Allison Cooper (Co-presider) is Assistant Professor of Romance Languages and Cinema Studies at Bowdoin College. She has published on contemporary Italian cinema and Italian modernism, including articles on the films Certi bambini and Romanzo criminale as well as on early-twentieth century poets and writers such as Giuseppe Ungaretti and Paola Masino. She is currently at work on Modern Rome between the Sacred and the Profane, a book-length analysis of filmic representations of Rome and their treatment of the city’s dual identity as capital of the Catholic Church and capital of the Italian state. She is curator of the Bowdoin Digital Clip Archive, a searchable repository of digitized film clips enriched with metadata.
Serena Ferrando is Assistant Professor of Italian at Colby College. She has published on modern and contemporary Italian literature, including articles on poet Alda Merini and novelist Dino Buzzati. Her book in progress, Water in Milan, is an ecocritical study of water in contemporary Milanese poetry that offers a new literary-cultural narrative of the relationship between poetry and nature. In conjunction with her book she is developing a digital humanities project to map the cultural history of water in Milan.
Brendan Hennessey is Assistant Professor of Italian at Binghamton University. His research focuses on modern and contemporary Italian film, visual culture, and literature. He is currently authoring a monograph on director Luchino Visconti that analyzes the balance between formalism and realism in postwar Italian adaptation. His scholarly interests include: auteur and popular cinema, representations of technology, theories of adaptation and Italian American cultural studies. He is Curator of the Wagstaff Digital Archive of Italian Film at the University of Notre Dame.
Daniel Leisawitz is Lecturer in Italian and Director of the Italian Studies Program at Muhlenberg College. His research involves the intersection between technology and literature, the representation of Renaissance literature in Italian cinema, and Jewish-Italian culture. His latest article, on the 16th-century Mantuan dramaturge and stage director Leone de’ Sommi, was published in the most recent edition of Italica. He is in the initial stages of constructing The Orlando Furioso Atlas, a hyperlinked concordance of Ariosto’s epic that will integrate textual and cartographic data.
Massimo Lollini is the Hazantonis Distinguished Fellow in Italian and Professor of Comparative Literature and Romance Languages at the University of Oregon. He has written widely on seventeenth- and eighteenth-century literature as well as on modern literature, including Le muse, le maschere e il sublime: Giambattista Vico e la poesia nell’età della ‘ragione spiegata’ (Guida, 1994) and Il vuoto della forma. Scrittura, testimonianza e verità (Marietti, 2001), which received the Premio Letterario Nazionale “Grazia Maria Deledda” in Italy and the American Association for Italian Studies Book Award in the USA. He is the co-editor of two volumes of essays, one with David Castillo, Reason and its Others: Italy, Spain and the New World (Vanderbilt UP, 2006) and another, with Norma Bouchard, Reading and Writing the Mediterranean: Essays by Vincenzo Consolo (Toronto UP, 2006). He is the principal investigator of The Oregon Petrarch Open Book, a working database-driven hypertext in and around Petrarch’s Rerum Vulgarium Fragmenta (Canzoniere), and the editor in chief of Humanist Studies & the Digital Age, a peer-reviewed e-journal devoted to the reformulation of received philological and philosophical ideas of writing and reading literary words in the age of electronic texts.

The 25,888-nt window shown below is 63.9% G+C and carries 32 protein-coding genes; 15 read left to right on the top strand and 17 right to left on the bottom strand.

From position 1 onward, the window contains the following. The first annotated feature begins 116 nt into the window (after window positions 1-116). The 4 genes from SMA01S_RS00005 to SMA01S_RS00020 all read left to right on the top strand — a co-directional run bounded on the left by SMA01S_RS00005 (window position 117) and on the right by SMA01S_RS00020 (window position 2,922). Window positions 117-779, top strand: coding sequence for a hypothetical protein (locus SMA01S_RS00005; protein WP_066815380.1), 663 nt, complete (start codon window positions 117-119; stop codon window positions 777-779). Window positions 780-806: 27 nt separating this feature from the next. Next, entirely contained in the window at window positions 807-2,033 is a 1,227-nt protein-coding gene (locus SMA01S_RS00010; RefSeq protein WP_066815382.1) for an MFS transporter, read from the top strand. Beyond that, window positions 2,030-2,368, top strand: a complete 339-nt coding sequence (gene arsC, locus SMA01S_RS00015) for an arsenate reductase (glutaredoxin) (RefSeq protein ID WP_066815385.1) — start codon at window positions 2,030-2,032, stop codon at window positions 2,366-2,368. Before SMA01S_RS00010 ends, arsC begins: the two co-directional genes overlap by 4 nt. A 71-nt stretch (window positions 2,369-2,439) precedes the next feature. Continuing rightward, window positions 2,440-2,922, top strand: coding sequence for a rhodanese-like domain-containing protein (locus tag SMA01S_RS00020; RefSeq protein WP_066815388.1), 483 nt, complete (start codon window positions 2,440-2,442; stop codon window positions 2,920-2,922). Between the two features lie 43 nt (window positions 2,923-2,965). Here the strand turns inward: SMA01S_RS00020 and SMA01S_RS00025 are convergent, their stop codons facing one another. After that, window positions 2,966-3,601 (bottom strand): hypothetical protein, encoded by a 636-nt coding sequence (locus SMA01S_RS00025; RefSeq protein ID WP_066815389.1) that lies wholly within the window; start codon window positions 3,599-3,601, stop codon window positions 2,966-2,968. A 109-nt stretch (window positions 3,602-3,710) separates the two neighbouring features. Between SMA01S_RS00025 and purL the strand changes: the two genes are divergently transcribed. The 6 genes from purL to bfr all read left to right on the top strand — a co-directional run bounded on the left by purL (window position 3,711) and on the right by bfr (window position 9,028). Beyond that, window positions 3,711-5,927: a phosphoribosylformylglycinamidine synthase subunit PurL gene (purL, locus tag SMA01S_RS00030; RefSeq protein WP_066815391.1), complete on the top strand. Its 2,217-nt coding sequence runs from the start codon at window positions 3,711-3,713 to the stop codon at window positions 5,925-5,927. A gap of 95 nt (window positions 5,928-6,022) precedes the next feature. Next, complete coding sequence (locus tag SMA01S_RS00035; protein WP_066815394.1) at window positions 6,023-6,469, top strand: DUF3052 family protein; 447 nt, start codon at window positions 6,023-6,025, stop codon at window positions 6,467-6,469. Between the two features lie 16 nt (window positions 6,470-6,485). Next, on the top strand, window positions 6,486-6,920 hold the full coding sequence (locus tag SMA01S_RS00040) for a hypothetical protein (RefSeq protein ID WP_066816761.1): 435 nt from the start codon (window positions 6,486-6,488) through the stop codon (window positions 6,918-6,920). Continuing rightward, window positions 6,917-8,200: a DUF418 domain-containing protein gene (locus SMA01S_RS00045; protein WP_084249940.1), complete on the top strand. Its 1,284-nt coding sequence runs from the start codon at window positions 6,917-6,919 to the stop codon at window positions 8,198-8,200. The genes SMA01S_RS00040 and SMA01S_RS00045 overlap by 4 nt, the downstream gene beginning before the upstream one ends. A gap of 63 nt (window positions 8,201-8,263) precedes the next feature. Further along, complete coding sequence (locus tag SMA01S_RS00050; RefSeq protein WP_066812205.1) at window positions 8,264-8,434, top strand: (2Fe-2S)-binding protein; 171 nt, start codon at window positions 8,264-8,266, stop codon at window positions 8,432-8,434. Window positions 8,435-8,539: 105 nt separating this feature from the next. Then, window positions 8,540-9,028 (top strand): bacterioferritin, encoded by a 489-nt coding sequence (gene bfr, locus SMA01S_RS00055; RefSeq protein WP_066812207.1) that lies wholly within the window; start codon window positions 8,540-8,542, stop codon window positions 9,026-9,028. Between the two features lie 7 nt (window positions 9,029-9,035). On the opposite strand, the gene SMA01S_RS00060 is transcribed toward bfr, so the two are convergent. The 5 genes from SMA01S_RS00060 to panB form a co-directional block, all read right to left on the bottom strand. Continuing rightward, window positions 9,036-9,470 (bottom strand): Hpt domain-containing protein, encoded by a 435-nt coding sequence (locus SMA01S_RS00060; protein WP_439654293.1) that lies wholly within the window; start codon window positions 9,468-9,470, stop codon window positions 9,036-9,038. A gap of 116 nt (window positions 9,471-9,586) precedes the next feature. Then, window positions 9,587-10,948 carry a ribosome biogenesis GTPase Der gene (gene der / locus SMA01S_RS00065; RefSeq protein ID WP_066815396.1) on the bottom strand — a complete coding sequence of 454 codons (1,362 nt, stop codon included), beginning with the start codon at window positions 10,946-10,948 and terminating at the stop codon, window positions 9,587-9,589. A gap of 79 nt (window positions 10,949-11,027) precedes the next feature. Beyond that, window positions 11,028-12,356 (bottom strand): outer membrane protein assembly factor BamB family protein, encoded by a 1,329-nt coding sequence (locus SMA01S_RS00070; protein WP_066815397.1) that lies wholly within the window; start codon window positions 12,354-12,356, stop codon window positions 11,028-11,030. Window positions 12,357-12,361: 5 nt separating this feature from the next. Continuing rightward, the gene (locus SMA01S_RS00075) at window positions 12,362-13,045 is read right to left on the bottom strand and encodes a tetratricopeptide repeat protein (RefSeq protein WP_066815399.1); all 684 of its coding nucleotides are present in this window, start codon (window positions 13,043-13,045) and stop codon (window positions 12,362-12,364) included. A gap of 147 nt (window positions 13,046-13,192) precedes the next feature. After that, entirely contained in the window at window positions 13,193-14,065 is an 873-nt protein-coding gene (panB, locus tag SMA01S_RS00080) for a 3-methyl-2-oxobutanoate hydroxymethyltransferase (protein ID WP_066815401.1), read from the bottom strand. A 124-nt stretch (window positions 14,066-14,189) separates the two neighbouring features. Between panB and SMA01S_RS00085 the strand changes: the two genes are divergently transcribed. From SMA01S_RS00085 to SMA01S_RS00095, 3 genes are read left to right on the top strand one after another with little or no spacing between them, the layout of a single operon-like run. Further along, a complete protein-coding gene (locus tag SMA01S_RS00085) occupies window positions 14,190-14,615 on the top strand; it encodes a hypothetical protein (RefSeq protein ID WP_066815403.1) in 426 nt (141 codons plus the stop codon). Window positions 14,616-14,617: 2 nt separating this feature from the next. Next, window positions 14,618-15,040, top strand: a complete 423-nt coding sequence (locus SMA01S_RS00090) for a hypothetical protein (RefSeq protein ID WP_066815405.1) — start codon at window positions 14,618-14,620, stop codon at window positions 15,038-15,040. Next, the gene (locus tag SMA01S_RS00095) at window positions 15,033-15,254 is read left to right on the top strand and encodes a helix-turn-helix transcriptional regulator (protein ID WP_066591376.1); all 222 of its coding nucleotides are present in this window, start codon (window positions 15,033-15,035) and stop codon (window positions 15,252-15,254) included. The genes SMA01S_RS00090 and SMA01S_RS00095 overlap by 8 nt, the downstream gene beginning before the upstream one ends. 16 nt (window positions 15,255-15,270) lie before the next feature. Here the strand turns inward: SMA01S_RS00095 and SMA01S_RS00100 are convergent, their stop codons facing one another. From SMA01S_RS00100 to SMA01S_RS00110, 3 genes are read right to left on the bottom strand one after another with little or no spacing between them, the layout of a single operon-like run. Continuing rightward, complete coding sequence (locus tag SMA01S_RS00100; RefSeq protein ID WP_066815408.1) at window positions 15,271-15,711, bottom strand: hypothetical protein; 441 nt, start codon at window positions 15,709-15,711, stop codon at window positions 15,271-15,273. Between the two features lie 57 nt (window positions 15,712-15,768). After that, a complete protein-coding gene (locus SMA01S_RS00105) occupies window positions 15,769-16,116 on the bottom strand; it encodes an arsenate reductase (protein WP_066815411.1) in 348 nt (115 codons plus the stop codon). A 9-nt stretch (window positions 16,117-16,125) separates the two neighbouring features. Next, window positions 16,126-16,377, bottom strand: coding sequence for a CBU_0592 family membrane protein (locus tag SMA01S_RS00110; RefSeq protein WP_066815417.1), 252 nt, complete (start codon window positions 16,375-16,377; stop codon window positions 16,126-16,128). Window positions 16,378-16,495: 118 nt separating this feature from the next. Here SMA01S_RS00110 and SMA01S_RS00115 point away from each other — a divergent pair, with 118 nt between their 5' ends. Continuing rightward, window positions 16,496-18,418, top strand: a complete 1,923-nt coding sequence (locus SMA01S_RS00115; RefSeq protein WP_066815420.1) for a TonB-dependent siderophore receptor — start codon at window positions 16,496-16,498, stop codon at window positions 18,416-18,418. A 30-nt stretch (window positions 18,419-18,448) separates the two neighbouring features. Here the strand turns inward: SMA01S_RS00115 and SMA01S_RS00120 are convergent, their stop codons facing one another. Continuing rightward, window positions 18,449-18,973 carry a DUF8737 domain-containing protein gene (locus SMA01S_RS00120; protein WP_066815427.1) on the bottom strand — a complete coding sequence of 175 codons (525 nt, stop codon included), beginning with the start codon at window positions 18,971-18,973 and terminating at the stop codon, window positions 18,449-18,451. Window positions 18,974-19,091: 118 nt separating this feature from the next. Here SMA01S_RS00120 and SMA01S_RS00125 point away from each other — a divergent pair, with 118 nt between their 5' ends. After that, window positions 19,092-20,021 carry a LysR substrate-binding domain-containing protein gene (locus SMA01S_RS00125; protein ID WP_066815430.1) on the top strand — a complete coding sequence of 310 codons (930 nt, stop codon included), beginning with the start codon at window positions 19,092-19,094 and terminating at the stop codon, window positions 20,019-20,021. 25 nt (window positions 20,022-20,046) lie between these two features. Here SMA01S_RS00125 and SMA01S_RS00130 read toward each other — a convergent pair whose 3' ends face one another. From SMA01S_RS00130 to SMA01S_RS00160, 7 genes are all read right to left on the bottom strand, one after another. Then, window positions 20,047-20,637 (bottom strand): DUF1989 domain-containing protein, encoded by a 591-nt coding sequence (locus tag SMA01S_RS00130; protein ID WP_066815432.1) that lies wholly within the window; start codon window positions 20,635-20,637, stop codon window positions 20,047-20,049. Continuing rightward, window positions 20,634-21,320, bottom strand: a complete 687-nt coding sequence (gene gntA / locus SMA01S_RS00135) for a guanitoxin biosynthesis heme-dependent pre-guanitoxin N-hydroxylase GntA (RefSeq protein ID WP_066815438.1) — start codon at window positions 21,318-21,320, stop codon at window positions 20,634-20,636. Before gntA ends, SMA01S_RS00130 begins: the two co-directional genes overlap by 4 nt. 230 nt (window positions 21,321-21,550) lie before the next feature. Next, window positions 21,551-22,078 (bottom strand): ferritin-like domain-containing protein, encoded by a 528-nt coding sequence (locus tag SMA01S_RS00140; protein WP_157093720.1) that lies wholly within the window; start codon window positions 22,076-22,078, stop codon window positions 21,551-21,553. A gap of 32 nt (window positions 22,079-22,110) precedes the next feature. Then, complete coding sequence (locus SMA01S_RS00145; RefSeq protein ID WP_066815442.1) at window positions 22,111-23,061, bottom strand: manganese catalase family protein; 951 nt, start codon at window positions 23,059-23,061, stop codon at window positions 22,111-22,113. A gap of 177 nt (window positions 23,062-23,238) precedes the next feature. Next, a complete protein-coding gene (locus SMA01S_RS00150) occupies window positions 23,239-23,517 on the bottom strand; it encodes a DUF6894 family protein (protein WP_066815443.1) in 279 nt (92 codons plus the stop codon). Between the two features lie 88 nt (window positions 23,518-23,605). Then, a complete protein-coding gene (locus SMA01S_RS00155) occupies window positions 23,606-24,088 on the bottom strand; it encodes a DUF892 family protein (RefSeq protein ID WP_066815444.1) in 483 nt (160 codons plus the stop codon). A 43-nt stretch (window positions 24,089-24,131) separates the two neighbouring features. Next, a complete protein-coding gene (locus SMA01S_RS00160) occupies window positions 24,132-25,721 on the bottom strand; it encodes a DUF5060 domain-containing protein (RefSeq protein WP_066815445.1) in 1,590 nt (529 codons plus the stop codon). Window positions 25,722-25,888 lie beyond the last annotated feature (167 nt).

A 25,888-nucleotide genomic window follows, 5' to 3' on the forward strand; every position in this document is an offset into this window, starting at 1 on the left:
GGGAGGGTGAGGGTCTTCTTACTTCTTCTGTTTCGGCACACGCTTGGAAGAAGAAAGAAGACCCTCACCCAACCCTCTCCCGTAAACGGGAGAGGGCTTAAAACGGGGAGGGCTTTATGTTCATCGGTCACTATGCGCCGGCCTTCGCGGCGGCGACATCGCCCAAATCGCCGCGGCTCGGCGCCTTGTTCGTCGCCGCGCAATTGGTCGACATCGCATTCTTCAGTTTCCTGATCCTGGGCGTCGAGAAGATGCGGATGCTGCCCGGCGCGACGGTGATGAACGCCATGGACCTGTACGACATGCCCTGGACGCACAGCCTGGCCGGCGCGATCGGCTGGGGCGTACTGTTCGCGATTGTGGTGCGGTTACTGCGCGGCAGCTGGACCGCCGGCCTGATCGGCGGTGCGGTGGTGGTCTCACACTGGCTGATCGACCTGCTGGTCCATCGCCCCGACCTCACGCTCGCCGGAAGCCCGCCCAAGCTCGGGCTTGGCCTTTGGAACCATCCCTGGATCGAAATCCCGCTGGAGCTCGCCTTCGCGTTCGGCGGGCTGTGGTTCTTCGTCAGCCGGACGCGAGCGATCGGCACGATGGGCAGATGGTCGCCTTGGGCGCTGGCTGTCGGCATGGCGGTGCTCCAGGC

Isabella Magni earned her Bachelor and Master’s Degrees at the Università Cattolica del Sacro Cuore in Milan (Italy), with a focus on French and British literature, with a second Master’s Degree in Italian and Medieval studies from Indiana University in Bloomington, Indiana. She is currently a PhD candidate in Italian with a focus on digital humanities, Petrarch, and early Italian and Occitan literature. For the past three years she has served as the principal assistant on the Petrarchive.org project, collaborating with Wayne Storey and John Walsh in the production of the new rich-text digital edition of the Rerum Vulgarium Fragmenta, a project funded by IU’s New Frontiers initiative (2013–14) and by the NEH (2014–2017).
Dennis Looney (Respondent) is Director of Programs and Director of the Association of Departments of Foreign Languages (ADFL) at the Modern Language Association. He was a professor of Italian, with a secondary appointment in Classics, at the University of Pittsburgh from 1986-2013.